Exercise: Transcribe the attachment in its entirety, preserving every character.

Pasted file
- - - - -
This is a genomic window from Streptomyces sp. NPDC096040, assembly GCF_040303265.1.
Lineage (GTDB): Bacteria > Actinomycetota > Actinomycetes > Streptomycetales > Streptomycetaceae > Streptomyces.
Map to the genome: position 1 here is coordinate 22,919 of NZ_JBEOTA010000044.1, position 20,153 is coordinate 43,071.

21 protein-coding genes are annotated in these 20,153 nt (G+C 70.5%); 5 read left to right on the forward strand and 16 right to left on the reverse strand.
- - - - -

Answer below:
This is a genomic window from Streptomyces sp. NPDC096040, assembly GCF_040303265.1.
Lineage (GTDB): Bacteria > Actinomycetota > Actinomycetes > Streptomycetales > Streptomycetaceae > Streptomyces.
Map to the genome: position 1 here is coordinate 22,919 of NZ_JBEOTA010000044.1, position 20,153 is coordinate 43,071.

21 protein-coding genes are annotated in these 20,153 nt (G+C 70.5%); 5 read left to right on the forward strand and 16 right to left on the reverse strand.